BSG Scoreboard with multiple scores displayed; a sign that visitors were having a go. Cooper Macbeth, seen in list here, had high score for the event. (The “10:64” entry, midway in list, puzzled me for hours until I realized my User Reset button – added just days before – was carving into the scores list in a bad way.)
Near the end of the final day, a number of visitors tried the activity and hung around to offer feedback, ask questions, and just chat about the conference in general.
A happy little project was born of the event, itself. On day two of the conference, I noticed my own lack of consistency in describing the activity to visitors. There was also the fact that I was not hanging ’round 24/7. Wanting to provide a user with an effective tour—introduce the activity and some of the principles addressed—I decided to cobble together a widget that does the job, automatically.
And the Guided Tour Chair was rezzed. ESCape camera control, then sit, and the object moves camera position and focus while loading a narration via sound file. Also whittled away at a HUD version of this interaction. There seems to be more flexibility for designing instruction with the HUD, but it also requires more of the user; get it, find it, and wear it, as opposed to the simple sit-n-learn.
A project-site-specific version of the Guided Tour Chairs Site Preview HUD can be found by following this link with this SLURL. And, if you are curious and the tour chairs just don’t do it…
It is like being on auto-pilot, watching ideas emerge.
Occasionally, and often when designing a new widget, my brain passes a threshold of excitation. A particular number of signals fire in succession, a precise amount of cells move into an altered state, or a particular alignment of neurons forms some new and unique network whose cells collectively squish an incredible chemical cocktail into my tank. Senses raised, I step aside inside and marvel at the very fabric of time being woven around in space, pushed and bent far enough outward that it reaches back inside again.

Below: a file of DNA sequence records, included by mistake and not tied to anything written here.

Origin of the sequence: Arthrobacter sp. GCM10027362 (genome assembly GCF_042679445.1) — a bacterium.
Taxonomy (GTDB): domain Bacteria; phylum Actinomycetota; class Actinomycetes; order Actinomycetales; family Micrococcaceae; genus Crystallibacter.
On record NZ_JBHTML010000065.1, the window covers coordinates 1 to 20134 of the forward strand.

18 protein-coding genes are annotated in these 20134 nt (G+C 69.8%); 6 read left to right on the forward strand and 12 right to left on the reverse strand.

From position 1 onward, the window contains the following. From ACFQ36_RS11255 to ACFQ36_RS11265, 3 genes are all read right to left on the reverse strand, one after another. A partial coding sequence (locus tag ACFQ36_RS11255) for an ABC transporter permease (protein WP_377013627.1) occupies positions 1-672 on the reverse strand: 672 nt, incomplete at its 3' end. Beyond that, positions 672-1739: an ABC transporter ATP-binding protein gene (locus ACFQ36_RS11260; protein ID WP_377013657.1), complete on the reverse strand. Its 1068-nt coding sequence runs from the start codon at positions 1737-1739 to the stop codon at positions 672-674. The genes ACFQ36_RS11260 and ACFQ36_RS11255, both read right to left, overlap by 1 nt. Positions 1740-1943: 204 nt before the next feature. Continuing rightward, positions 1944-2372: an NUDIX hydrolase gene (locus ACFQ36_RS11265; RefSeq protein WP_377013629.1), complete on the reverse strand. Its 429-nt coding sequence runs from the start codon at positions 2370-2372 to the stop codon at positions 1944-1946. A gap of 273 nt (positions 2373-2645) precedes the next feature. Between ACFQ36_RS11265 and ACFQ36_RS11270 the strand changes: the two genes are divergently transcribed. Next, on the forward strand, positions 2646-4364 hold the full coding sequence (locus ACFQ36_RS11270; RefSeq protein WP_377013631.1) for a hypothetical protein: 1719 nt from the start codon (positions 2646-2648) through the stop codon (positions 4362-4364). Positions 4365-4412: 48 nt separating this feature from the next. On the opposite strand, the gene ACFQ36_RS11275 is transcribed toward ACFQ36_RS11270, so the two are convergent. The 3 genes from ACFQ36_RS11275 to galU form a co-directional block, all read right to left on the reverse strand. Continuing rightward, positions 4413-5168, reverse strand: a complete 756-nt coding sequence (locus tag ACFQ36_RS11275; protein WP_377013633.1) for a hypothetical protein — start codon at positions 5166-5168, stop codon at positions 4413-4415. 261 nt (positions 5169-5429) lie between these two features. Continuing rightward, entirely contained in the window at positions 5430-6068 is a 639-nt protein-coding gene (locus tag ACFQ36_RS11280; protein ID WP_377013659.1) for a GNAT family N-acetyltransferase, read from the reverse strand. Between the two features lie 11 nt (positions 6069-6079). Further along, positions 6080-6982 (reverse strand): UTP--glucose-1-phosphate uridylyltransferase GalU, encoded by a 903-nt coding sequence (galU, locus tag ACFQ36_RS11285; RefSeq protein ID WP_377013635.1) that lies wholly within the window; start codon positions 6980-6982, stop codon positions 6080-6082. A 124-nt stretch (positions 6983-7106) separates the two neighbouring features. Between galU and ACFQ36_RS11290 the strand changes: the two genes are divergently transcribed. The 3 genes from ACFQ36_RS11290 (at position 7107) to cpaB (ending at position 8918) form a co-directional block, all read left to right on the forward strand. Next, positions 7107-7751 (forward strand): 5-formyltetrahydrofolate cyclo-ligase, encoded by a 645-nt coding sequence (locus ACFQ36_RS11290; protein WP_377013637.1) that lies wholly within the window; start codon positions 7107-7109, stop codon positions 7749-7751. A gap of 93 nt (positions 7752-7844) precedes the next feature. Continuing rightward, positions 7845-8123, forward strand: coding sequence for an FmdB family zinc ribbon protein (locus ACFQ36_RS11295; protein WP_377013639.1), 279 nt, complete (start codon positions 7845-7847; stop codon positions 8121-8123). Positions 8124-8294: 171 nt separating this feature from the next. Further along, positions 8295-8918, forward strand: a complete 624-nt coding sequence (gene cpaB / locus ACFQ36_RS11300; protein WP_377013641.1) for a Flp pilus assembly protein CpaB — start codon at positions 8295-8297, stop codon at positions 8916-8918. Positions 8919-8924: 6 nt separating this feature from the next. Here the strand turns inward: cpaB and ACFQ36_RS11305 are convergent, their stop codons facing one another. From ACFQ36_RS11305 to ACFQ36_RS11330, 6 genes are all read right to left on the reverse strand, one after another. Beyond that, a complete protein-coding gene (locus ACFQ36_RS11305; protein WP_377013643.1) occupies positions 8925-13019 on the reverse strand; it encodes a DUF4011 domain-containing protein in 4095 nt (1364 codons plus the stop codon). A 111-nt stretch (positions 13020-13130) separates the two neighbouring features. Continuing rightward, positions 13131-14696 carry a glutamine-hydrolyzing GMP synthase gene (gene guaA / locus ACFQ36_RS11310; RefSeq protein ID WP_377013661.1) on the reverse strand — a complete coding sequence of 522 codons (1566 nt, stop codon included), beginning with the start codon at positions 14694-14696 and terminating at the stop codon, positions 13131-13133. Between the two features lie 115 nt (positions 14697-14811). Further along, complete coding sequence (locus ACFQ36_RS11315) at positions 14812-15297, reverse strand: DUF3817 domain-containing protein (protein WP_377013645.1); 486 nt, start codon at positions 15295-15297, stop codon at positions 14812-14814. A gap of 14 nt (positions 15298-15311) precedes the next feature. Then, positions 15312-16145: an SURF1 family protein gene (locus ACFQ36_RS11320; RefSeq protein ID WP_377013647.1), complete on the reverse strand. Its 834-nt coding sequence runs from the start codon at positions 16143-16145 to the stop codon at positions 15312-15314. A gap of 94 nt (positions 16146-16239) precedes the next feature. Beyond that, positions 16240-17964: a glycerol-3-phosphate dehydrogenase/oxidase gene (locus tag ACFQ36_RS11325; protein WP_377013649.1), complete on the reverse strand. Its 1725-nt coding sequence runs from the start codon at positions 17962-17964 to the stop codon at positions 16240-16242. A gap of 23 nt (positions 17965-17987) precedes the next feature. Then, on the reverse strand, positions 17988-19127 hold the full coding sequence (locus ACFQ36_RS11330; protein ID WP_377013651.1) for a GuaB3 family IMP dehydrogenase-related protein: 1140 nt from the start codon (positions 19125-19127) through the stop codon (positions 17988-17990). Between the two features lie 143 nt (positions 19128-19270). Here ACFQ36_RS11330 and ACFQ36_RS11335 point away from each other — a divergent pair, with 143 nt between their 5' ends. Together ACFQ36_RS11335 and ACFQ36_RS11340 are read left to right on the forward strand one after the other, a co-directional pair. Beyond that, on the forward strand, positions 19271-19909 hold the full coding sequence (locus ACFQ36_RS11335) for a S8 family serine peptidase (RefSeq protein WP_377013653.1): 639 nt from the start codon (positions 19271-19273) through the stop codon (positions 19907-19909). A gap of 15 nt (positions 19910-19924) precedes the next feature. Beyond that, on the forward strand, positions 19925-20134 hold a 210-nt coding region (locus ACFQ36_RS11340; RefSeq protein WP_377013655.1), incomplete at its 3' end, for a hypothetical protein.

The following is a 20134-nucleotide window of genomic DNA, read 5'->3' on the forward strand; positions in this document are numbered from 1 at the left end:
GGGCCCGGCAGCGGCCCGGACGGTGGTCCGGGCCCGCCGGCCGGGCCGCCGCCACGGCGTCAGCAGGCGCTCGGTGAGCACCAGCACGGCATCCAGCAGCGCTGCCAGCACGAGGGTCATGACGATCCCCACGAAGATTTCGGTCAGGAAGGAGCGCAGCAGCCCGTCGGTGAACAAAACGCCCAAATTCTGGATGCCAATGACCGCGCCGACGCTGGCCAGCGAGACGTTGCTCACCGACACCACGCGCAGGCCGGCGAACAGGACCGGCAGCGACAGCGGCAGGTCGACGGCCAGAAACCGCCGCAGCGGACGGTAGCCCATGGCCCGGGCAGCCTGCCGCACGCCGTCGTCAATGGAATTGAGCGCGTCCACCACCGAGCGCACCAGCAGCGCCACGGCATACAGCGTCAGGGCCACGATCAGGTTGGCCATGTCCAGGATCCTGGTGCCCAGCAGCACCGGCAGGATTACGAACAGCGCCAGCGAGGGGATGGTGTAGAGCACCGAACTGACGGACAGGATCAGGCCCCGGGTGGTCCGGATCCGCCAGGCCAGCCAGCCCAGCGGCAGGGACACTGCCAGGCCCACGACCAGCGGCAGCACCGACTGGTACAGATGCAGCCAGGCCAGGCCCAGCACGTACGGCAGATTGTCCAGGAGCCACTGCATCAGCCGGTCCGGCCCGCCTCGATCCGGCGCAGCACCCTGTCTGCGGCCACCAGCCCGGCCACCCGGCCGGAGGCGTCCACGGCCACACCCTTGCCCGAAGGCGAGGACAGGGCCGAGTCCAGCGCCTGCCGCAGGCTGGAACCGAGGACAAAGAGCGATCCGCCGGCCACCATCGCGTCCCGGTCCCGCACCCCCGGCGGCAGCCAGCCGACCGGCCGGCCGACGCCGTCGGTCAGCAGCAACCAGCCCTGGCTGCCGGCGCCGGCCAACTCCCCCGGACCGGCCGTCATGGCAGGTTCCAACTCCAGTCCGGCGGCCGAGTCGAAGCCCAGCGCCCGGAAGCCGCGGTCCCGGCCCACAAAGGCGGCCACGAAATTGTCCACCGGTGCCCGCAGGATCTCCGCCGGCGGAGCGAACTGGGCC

I am addicted.
This also happens in unexpected, random moments. If I am out and about, I will usually look around to see who else is paying attention.
A week ago, I was reading a blog when a question posed by its author caught my attention. Previously isolated ideas swirled and collided, distinct elements in a gaseous state, until saturation occurred and that airy moment condensed into solid realization.
Apparent problem, meet possible solution.
I was sitting under my laptop with no one nearby; no need to look around. The only person that might share this was the blog’s author.
Minutes later, I had a short message drafted relating my conjecture to the stated problem. One last, lingering thought; a bit of reflexive evaluation to indulge itself in consideration…then click; I press the “Submit Comment” button and the whole event passes into calm, quiet release.
Fleeting, but intense.
Yes, it was brief. But you can’t judge creative moments. That is what I have learned…because it did reach out into space and time. Days later my hair fairly bristled as I read the email sent in response.
Thank you, this is great!!!!!!
Verification. Resolution. Validation. I had forgotten about the comment I submitted, completely. Who knows where serendipity takes us? Any brief moment, when shared, might lead to new realizations spawning bigger ideas; especially possible in this case, given the nature of that person on the other end of the message.
Such rare, creative moments must be where we are closest to perfection. No matter what I am right now, I am doing my best when random notions gather momentum and propel my thoughts beyond control; because then I just step aside and this world sorts itself out, one problem at a time.
And my grey matter squirts a bit of endorphin, perhaps reinforcement.